United Nations urges India not to deport seven Rohingya

Larry Hoffman
October 5, 2018

Earlier on Wednesday, a fresh plea was moved in the Supreme Court seeking to restrain the Centre from deporting to Myanmar the seven Rohingyas lodged in a detention centre at Silchar in Assam.

CJI Gogoi observed that according to the affidavit submitted by the GOI, the seven individuals in question were found to be illegal immigrants as well as convicts under the Foreigners Act. This is the first deportation of Rohingya immigrants from India to Myanmar. "They were handed over to the authorities of Myanmar at Moreh border post", said senior Assam police officer Bhaskar Jyoti Mahanta.

The Indian government says it has evidence there are extremists who pose a threat to the country's security among the Rohingya. "We are not inclined to interfere on the decision taken", the top court said, accepting the centre's statement that the Rohingya were illegal immigrants and Myanmar had accepted them as citizens.

Salimullah, represented by advocate Prashant Bhushan, is also the lead petitioner in a 2017 PIL that challenged the Centre's 8 August 2017 order which directed states to identify and deport illegal migrants including Rohingya refugees. The Myanmar government aso issued Certificates of Identity to facilitate travel of these individuals to their hometowns in Rakhine State. In India, many Rohingya have identity cards issued by the U.N.'s refugee agency which it says prevents them from arbitrary arrests, harassment and deportation.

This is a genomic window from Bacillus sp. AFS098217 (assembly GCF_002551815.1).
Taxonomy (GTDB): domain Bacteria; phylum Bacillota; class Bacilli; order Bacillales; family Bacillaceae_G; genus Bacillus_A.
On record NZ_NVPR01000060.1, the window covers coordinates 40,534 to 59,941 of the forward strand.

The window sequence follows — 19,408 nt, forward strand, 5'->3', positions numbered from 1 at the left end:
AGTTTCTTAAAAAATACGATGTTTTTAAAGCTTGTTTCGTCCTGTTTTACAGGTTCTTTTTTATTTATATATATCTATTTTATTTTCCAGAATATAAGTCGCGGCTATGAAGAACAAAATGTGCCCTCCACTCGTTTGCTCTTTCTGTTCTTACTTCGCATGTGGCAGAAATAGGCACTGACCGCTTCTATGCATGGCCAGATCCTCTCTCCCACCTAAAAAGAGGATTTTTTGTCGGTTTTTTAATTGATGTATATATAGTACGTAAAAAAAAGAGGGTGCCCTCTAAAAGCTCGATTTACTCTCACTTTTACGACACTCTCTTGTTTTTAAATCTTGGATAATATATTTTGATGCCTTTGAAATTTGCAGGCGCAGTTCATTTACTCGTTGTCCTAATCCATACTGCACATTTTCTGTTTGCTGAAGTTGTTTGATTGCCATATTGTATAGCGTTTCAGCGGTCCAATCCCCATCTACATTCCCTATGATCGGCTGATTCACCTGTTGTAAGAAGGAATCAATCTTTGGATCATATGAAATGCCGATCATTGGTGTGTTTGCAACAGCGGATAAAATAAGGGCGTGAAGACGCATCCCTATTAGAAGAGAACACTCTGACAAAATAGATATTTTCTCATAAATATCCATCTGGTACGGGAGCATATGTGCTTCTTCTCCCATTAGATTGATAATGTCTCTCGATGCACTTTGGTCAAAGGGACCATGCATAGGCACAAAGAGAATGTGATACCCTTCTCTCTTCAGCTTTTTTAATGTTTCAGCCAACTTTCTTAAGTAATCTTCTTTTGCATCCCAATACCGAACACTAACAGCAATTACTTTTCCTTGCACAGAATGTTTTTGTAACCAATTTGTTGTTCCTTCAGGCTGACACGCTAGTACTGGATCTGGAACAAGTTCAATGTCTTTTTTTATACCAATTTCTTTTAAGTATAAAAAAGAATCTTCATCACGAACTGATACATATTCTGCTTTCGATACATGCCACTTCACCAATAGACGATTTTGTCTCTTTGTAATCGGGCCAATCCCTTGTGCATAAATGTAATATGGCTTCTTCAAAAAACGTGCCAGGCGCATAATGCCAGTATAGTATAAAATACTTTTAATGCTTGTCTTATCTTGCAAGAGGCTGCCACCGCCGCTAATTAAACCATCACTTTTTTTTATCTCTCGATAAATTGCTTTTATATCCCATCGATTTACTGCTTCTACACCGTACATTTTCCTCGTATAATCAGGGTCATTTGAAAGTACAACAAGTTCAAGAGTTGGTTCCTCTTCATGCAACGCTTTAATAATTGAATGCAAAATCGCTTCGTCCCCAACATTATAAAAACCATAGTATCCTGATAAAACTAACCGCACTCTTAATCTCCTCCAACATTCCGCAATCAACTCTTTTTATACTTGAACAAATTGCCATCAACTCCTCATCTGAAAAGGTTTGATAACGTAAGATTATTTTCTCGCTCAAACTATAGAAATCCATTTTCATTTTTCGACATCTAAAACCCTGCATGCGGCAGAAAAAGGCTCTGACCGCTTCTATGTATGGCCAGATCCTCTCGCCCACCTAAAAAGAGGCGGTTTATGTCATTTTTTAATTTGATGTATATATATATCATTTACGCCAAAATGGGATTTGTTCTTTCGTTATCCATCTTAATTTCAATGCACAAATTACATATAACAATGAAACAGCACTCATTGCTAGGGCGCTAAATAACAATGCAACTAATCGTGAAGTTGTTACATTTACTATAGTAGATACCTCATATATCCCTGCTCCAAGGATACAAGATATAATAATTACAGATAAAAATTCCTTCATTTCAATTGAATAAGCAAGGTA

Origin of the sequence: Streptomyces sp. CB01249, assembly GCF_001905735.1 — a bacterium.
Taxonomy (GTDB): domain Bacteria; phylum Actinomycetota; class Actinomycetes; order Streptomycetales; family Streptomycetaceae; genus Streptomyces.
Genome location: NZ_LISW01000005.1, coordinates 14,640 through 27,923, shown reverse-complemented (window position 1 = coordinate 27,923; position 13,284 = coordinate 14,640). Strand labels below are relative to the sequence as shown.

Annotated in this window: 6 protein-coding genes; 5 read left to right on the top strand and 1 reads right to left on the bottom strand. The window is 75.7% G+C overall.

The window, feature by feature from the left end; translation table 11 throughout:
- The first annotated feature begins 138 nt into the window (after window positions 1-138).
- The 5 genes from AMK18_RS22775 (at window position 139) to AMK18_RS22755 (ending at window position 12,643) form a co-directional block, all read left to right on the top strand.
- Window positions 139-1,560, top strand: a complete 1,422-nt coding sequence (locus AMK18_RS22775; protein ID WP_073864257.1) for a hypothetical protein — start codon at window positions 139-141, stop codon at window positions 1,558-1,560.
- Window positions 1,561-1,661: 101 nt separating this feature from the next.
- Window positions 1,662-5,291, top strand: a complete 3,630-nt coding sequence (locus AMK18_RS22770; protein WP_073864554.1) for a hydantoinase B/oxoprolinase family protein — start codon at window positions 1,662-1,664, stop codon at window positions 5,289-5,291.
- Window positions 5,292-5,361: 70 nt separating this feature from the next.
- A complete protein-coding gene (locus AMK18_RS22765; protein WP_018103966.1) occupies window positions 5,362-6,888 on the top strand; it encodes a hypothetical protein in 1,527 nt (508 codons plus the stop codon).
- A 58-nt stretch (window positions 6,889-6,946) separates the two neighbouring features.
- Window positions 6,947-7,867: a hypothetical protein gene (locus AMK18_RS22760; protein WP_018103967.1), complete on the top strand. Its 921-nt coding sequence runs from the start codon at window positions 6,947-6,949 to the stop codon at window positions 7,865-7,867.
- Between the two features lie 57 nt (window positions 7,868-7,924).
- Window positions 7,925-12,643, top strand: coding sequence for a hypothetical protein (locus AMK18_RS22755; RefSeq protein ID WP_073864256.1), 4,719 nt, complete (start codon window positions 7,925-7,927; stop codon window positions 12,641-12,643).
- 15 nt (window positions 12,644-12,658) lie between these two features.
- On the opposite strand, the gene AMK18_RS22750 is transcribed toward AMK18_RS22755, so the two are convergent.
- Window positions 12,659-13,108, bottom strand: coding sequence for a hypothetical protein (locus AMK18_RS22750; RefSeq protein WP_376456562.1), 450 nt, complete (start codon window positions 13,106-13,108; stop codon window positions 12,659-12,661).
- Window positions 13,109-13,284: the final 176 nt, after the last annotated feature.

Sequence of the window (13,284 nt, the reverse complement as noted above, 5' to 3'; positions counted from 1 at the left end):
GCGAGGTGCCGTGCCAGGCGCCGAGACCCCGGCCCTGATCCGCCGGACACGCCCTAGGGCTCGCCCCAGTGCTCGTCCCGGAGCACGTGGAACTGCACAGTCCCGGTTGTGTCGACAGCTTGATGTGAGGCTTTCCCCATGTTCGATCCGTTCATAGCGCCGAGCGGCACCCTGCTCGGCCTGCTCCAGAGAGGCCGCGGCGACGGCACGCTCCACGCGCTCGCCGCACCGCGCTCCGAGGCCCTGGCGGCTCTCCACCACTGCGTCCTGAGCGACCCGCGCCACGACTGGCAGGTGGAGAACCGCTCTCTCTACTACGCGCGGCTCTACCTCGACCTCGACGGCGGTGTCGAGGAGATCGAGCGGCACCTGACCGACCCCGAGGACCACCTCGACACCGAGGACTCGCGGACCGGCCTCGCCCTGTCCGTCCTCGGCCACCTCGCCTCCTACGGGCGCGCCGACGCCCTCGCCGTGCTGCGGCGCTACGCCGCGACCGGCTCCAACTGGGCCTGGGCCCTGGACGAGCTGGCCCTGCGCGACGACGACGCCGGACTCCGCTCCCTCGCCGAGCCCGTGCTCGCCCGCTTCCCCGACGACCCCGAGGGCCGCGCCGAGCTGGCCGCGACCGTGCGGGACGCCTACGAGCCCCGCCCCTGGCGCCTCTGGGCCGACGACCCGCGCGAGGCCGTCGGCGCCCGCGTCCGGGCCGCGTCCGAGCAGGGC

The Rohingyas are a Muslim Indo-Aryan population living mainly along the west coast of Myanmar. Six of them belong to the Keito village in the Faida district of Myanmar whereas Sabir Ahmed belongs to the Burma village, according to sources. They number around 1.3 million out of the 52 million people who live in Myanmar.

The Rohingyas, who fled to India after violence in the Western Rakhine State of Myanmar, are settled in Jammu, Hyderabad, Haryana, Uttar Pradesh, Delhi-NCR and Rajasthan. "If they are willing to go back to their country, then its fine but they should not be sent under some kind of duress", he said. State governments have been told to identify illegal Rohingya.

Hundreds of thousands of Rohingya Muslims, described by the United Nations as the most persecuted minority in the world, fled their homes a year ago to escape an alleged crackdown by the Myanmarese military. "India doesn't know what happens with Rohingya inside Myanmar".

UN Special Rapporteur on racism, Tendayi Achiume, said in a statement, "The Indian Government has an worldwide legal obligation to fully acknowledge the institutionalised discrimination, persecution, hate and gross human rights violations these people have faced in their country of origin and provide them the necessary protection".

"The Indian Government has an global legal obligation to fully acknowledge the institutionalised discrimination, persecution, hate and gross human rights violations these people have faced in their country of origin and provide them the necessary protection", United Nations special rapporteur on racism, Tendayi Achiume, said in a statement.

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